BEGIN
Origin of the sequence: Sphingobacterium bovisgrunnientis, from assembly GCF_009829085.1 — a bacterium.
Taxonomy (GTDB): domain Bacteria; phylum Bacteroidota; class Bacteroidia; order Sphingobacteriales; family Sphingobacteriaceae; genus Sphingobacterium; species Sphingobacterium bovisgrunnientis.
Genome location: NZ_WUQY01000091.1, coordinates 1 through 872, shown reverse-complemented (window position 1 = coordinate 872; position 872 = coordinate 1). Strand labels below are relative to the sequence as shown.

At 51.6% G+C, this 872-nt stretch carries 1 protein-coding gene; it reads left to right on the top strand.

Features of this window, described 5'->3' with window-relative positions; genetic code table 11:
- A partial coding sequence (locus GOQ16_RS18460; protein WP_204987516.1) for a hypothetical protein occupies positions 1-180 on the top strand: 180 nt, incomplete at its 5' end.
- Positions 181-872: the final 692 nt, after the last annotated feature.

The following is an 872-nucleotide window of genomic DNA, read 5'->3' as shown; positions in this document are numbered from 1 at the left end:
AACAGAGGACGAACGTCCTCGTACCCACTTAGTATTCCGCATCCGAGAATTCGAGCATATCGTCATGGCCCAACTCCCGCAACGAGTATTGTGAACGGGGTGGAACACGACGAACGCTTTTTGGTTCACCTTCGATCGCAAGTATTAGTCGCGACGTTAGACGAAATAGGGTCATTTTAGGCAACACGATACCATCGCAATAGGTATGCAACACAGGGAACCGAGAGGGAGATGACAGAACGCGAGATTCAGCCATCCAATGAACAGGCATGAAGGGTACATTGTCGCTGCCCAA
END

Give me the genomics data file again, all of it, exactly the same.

Origin of the sequence: Sphingobacterium bovisgrunnientis, from assembly GCF_009829085.1 — a bacterium.
Taxonomy (GTDB): domain Bacteria; phylum Bacteroidota; class Bacteroidia; order Sphingobacteriales; family Sphingobacteriaceae; genus Sphingobacterium; species Sphingobacterium bovisgrunnientis.
Genome location: NZ_WUQY01000091.1, coordinates 1 through 872, shown reverse-complemented (window position 1 = coordinate 872; position 872 = coordinate 1). Strand labels below are relative to the sequence as shown.

At 51.6% G+C, this 872-nt stretch carries 1 protein-coding gene; it reads left to right on the top strand.

Features of this window, described 5'->3' with window-relative positions; genetic code table 11:
- A partial coding sequence (locus GOQ16_RS18460; protein WP_204987516.1) for a hypothetical protein occupies positions 1-180 on the top strand: 180 nt, incomplete at its 5' end.
- Positions 181-872: the final 692 nt, after the last annotated feature.

The following is an 872-nucleotide window of genomic DNA, read 5'->3' as shown; positions in this document are numbered from 1 at the left end:
AACAGAGGACGAACGTCCTCGTACCCACTTAGTATTCCGCATCCGAGAATTCGAGCATATCGTCATGGCCCAACTCCCGCAACGAGTATTGTGAACGGGGTGGAACACGACGAACGCTTTTTGGTTCACCTTCGATCGCAAGTATTAGTCGCGACGTTAGACGAAATAGGGTCATTTTAGGCAACACGATACCATCGCAATAGGTATGCAACACAGGGAACCGAGAGGGAGATGACAGAACGCGAGATTCAGCCATCCAATGAACAGGCATGAAGGGTACATTGTCGCTGCCCAA